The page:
Andrew Brandt, the principal researcher from global security company Sophos, said in a blog post that this resulted in taking all the organisation's VMs offline.
The ransom note was embedded in the script itself, he noted. The target was running VMware ESXi server.
The Python script embeds the text of the ransom note.
ESXi runs on bare metal unlike other VMware products and includes its own kernel. Initially, it included a Linux kernel, at which point it was known as ESX, but development was stopped at version 4.1, according to Wikipedia.
Were ransomware to infect any VMs on an ESXi system, it could spread to Windows machines on the same network, as ESXi is often connected to Active Directory.
Brandt said the attackers had gained entry by logging into a TeamViewer account, which did not have MFA set up, on a PC where the user had Domain Admin credentials on the target network.
The script embeds the file suffix it appends to encrypted files (ext), and email addresses (mail, mail2) to be used to contact the attacker for payment of the ransom as variables.
The login took place at half an hour after midnight and a tool called Advanced IP Scanner was downloaded 10 minutes later to identify other targets on the network.
By 2am, an SSH client called Bitvise was downloaded and used to log in to the VMware ESXi server. ESXi has a built-in SSH server called the ESXi Shell; this is disabled by default but in this case it had been enabled and not turned off.
The script used was just 6kb in size, and Brandt was impressed with what it could pack into that small space.
"Only 6kb long, the small size of the script belies its abilities," he wrote. "The script contains variables that the attacker can configure with multiple encryption keys, email addresses, and where they can customise the file suffix that gets appended to encrypted files."
Encryption keys are generated on the fly. "One thing that we noticed while walking through the code was the presence of multiple, hardcoded encryption keys, as well as a routine for generating even more encryption key pairs," Brandt noted.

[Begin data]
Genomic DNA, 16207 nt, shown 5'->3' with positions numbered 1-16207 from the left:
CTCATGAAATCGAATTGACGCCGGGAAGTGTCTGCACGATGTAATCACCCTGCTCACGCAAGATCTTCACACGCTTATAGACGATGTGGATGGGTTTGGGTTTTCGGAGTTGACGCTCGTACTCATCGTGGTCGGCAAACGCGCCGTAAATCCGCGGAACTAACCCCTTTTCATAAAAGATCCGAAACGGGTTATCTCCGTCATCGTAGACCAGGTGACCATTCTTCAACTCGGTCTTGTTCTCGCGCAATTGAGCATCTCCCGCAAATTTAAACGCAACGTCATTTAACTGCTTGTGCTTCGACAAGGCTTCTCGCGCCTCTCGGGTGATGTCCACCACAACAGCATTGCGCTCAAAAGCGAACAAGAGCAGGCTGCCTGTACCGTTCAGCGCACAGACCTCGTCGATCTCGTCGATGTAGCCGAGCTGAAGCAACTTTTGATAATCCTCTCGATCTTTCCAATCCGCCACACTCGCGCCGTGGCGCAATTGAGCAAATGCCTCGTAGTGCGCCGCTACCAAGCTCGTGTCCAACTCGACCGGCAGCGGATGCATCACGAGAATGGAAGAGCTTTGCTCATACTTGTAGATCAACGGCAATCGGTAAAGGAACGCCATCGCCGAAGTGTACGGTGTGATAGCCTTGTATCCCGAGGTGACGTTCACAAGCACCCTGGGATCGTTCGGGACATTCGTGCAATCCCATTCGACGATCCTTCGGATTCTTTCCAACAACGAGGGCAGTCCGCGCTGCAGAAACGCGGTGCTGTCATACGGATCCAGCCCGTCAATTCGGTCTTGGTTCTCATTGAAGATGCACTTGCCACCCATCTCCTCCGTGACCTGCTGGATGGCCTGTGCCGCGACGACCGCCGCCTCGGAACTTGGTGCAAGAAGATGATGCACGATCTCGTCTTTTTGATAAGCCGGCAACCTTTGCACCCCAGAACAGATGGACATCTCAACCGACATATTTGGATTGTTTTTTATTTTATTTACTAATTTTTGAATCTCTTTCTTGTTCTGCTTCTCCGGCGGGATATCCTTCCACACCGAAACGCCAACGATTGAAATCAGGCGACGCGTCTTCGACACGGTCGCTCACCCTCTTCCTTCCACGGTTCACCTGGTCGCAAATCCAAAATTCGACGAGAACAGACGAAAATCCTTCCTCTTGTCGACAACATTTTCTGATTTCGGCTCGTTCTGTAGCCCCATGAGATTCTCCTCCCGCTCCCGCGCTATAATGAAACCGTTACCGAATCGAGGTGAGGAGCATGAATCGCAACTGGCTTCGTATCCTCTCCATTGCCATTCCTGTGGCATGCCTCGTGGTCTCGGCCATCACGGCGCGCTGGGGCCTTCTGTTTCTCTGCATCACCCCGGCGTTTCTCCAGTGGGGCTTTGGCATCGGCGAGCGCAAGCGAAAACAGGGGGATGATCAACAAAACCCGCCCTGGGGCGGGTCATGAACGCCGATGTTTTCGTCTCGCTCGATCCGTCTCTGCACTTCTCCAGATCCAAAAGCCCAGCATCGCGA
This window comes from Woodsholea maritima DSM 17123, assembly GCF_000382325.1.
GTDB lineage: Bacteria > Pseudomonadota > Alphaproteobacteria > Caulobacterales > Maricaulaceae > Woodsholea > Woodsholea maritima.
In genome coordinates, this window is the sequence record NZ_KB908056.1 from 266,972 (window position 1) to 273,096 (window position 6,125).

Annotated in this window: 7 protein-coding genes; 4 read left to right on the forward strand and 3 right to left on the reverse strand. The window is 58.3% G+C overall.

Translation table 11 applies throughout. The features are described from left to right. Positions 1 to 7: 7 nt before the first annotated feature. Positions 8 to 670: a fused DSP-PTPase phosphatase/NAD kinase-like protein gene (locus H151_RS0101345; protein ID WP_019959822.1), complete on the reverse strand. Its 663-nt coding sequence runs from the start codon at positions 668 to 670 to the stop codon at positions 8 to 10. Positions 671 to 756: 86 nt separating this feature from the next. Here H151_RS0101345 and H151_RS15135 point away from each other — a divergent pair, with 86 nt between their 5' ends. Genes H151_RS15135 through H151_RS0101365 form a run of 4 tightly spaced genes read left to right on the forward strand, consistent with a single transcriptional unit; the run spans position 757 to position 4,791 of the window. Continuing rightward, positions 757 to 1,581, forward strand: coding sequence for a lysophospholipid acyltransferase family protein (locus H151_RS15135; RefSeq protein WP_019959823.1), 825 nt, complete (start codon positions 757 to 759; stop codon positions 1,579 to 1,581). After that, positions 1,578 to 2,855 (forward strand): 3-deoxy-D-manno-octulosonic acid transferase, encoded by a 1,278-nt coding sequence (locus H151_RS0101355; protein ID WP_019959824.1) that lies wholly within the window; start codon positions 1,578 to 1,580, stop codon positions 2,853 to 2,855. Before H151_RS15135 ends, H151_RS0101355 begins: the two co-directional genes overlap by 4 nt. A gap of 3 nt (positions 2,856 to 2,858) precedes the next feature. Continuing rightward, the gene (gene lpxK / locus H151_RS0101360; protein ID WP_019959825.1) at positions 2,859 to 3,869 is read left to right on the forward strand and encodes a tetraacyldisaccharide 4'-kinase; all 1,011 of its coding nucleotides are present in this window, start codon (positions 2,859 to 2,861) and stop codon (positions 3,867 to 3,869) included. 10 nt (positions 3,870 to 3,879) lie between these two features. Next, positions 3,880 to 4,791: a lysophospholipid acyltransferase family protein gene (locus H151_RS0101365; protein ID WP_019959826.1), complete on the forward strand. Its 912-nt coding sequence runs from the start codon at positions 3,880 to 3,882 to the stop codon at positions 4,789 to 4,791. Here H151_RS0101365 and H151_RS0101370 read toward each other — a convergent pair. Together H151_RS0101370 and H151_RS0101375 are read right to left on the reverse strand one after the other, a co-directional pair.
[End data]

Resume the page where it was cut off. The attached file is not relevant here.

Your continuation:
ESXi management tools can enable or disable the ESXi Shell either from within the tool, or locally on the console connected to the server. The shell defaults to “Stopped.”
"Normally, an attacker would only need to embed the 'public key' that the attacker generated on their own machine and which would be used to encrypt files on the targeted computer(s). But this ransomware appears to create a unique key every time it is run."
In the case of this attack, there were three datastores, so three unique key pairs were generated.
Brandt pointed out that while malware that ran on a system like ESXi was rare, it was even more uncommon for detection tools to be installed on such endpoints.
"Hypervisors, in general, are often quite attractive targets for this kind of attack, since the VMs they host may run business-critical services or functions," he said.
Use of the ESXi Shell could be toggled on or off from either a physical console or through the normal management tools provided by VMware, Brandt said.
"Administrators should only allow the Shell to be active during use by staff, and should disable it as soon as maintenance (such as the installation of patches) is complete," he added.
Screenshots courtesy Sophos